Successfully brewing a beer with a balanced flavor profile depends equally on the recipe, as on the proper equipment – today we’ll look at copper and stainless steel wort chillers.
Immersion wort chillers work fantastically for cooling wort to pitch-safe temperatures and most homebrewers choose copper wort chillers for their superior heat transfer and speed. Generally, copper wort chillers will be faster than steel and prone to denting but should last many years with proper care.
In this article, I provide some aspects to consider when selecting a wort chiller. Let’s take a look at the two most popular options, a copper or a stainless steel wort chiller. Which one could best suit your needs?
Which is better: copper or stainless steel wort chillers?
Did you know?
The average person, over the age of 15, consumes about 6.4 liters of beer annually. Beer has been a favorite alcoholic refreshment for centuries. After all, beer is the result of skillfully treated grains or, as some say: liquid bread.
Alchemy may be a bust, but brewing is magic. Those who brew at home know that certain aspects of the process can be fickle.
In a fistfight between copper and stainless steel chillers, copper would win in the first round in speed because it is a better conductor of heat.
When considering heat exchange, copper is a better conductor of heat than stainless steel. A copper immersion chiller will cool your wort faster, produce a better cold break, and halt the isomerization of the alpha acids. It could seem that the decision is clear.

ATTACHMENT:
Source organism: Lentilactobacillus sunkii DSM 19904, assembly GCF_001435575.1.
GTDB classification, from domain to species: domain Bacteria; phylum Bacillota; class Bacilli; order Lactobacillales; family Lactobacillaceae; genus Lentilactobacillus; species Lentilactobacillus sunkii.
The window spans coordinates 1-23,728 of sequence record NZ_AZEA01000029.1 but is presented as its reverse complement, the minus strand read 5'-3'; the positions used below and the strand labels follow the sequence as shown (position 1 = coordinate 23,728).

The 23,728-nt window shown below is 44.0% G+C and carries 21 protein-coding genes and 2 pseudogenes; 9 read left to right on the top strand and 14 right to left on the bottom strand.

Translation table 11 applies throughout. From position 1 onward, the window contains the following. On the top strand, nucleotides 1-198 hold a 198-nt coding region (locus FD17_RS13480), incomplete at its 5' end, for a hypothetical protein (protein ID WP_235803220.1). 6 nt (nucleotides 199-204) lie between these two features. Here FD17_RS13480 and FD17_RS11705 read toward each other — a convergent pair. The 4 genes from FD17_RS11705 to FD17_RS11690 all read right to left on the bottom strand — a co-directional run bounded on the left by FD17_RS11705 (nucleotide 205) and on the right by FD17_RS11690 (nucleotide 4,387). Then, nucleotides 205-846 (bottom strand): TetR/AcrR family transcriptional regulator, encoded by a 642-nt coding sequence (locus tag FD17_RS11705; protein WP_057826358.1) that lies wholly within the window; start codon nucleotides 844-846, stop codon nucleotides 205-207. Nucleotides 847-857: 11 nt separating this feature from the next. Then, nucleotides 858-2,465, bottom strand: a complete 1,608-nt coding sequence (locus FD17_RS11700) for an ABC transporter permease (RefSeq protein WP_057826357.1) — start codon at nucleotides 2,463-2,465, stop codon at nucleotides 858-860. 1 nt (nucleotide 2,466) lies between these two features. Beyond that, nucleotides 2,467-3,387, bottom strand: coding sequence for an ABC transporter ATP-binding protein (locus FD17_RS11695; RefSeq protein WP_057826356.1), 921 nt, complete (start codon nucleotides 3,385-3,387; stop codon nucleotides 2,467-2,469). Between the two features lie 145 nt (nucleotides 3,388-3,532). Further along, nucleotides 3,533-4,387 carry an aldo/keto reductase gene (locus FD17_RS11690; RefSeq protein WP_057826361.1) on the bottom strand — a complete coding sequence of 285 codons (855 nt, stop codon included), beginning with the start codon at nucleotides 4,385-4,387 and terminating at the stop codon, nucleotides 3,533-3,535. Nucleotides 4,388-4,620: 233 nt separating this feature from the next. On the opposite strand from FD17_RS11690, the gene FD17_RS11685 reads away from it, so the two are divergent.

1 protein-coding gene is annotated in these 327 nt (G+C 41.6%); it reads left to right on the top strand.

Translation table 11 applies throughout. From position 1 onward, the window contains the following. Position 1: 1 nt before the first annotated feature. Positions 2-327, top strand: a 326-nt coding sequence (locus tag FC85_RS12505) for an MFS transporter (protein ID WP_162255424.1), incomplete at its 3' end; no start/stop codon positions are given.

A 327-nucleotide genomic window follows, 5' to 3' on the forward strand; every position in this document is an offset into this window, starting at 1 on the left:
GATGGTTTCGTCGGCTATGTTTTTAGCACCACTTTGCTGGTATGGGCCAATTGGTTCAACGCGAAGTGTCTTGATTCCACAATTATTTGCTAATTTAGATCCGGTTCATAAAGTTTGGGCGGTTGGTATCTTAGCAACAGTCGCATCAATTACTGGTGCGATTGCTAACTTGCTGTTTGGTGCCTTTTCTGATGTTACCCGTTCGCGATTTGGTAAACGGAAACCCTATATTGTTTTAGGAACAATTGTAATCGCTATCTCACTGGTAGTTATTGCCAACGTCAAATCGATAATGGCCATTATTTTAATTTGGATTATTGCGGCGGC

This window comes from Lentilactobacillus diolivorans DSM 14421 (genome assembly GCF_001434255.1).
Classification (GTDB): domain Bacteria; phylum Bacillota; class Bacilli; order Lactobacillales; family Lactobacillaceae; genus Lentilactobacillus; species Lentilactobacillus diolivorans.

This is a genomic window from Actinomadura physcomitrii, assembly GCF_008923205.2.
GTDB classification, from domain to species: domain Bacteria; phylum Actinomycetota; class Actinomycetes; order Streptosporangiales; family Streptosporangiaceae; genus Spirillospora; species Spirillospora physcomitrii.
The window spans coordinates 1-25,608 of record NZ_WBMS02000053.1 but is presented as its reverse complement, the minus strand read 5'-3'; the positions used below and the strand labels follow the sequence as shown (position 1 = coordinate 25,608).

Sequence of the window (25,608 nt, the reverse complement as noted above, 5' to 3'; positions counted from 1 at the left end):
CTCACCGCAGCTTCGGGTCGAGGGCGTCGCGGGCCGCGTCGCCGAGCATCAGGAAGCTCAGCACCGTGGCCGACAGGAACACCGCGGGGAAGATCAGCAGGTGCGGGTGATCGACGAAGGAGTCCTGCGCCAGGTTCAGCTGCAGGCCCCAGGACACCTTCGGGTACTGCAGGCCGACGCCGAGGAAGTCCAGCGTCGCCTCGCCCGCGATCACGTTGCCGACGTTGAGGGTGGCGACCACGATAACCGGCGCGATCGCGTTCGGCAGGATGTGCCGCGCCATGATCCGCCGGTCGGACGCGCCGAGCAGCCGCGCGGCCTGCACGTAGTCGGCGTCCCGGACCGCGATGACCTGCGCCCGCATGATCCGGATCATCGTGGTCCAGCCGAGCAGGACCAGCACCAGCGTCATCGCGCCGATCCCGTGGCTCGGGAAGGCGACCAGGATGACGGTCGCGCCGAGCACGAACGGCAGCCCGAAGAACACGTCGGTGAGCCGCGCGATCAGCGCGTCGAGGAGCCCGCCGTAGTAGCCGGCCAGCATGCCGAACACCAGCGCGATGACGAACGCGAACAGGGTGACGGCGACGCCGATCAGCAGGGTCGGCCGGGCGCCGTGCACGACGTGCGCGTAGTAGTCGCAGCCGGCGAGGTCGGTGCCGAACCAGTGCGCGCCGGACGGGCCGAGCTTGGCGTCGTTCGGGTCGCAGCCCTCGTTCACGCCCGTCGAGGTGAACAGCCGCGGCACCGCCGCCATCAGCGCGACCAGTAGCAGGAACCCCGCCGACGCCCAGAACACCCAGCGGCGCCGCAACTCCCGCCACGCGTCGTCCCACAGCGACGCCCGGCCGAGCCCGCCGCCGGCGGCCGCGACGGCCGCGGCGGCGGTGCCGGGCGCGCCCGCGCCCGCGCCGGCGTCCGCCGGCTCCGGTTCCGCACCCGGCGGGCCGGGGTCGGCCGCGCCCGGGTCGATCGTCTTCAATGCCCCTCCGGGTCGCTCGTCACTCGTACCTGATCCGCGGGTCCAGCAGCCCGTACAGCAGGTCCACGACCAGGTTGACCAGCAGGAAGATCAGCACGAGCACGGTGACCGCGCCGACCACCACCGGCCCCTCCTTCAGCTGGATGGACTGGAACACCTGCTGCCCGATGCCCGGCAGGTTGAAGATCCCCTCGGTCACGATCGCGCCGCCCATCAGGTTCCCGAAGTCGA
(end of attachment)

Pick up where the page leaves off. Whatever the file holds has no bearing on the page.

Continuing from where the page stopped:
However, stainless steel chillers are cheaper and effective, although slower.
What makes a good wort chiller?
Brewmasters know that a perfect, clear glass of amber beer can only result from a precise chilling process. The process requires the use of a wort chiller.
In simple terms, a good wort chiller is brewing equipment designed to quickly lower your brew’s temperature. Once the boil is complete, the faster wort is chilled down to pitch-safe temperature the better so that the yeast can get started and fermentation can commence.
The process helps with the taste profile and the look of your beer.
Price and availability
A good wort chiller – whether copper or stainless steel – can cost anywhere between $50-$100. You can buy wort chillers online or in-person from most mid to large suppliers of brewing equipment.
Amazon also offers a host of good wort chillers.
Performance (heat transfer)
If you are only brewing a gallon or two, you probably do not need to invest in an expensive wort chiller. Once you upgrade to five gallons or more, then it’s time to look for a chiller. The primary benefit of using a wort chiller is that it significantly reduces the time it takes for your wort to cool down.
Without it, five gallons of wort will take several hours to cool. With the help of a wort chiller, that process is done in 15 minutes.
Other benefits include:
Wort chillers greatly reduce the risk of infection and produce clearer beer with less haze.